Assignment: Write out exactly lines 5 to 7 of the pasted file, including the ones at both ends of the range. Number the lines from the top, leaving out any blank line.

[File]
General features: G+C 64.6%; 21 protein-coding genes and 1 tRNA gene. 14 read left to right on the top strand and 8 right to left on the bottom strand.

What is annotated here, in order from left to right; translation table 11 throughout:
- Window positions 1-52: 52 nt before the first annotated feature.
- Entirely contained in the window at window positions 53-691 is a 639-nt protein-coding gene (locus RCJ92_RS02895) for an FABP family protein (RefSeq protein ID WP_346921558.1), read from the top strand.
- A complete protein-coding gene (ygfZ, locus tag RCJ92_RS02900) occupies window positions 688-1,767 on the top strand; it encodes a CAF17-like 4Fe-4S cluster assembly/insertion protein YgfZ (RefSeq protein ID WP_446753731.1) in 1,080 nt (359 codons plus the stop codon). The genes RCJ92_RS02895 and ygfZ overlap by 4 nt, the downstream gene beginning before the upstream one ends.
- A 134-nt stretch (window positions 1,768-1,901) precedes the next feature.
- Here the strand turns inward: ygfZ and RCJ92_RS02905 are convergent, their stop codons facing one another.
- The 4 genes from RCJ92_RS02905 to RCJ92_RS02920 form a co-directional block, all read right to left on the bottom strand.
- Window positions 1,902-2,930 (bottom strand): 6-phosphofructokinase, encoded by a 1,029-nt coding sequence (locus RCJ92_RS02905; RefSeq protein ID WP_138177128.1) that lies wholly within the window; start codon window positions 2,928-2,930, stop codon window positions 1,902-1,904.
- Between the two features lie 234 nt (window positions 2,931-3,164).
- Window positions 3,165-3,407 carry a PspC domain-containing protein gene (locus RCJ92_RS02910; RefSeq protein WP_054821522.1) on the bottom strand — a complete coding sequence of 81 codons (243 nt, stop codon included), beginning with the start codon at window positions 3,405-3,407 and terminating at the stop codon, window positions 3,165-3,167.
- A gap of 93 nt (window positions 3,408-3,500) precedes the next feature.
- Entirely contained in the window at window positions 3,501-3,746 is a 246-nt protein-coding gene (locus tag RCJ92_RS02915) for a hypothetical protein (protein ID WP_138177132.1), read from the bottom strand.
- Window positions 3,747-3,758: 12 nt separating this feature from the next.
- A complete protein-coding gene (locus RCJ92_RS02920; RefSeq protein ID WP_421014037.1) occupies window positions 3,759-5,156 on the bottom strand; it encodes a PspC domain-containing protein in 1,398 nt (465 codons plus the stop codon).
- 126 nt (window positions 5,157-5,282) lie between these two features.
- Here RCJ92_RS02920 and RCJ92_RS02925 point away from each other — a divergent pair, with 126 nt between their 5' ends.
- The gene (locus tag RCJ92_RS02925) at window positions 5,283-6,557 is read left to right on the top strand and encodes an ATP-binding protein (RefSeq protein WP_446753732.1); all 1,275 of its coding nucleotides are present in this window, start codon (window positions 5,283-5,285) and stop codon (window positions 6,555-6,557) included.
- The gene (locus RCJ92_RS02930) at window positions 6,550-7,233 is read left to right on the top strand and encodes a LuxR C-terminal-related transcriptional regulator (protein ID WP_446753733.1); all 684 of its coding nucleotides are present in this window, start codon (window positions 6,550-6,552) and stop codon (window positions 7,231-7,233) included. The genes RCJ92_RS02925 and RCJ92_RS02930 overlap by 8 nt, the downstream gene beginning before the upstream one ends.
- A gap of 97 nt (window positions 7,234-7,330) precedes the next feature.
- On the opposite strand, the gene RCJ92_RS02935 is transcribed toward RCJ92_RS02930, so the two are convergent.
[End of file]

- A complete protein-coding gene (ygfZ, locus tag RCJ92_RS02900) occupies window positions 688-1,767 on the top strand; it encodes a CAF17-like 4Fe-4S cluster assembly/insertion protein YgfZ (RefSeq protein ID WP_446753731.1) in 1,080 nt (359 codons plus the stop codon). The genes RCJ92_RS02895 and ygfZ overlap by 4 nt, the downstream gene beginning before the upstream one ends.
- A 134-nt stretch (window positions 1,768-1,901) precedes the next feature.
- Here the strand turns inward: ygfZ and RCJ92_RS02905 are convergent, their stop codons facing one another.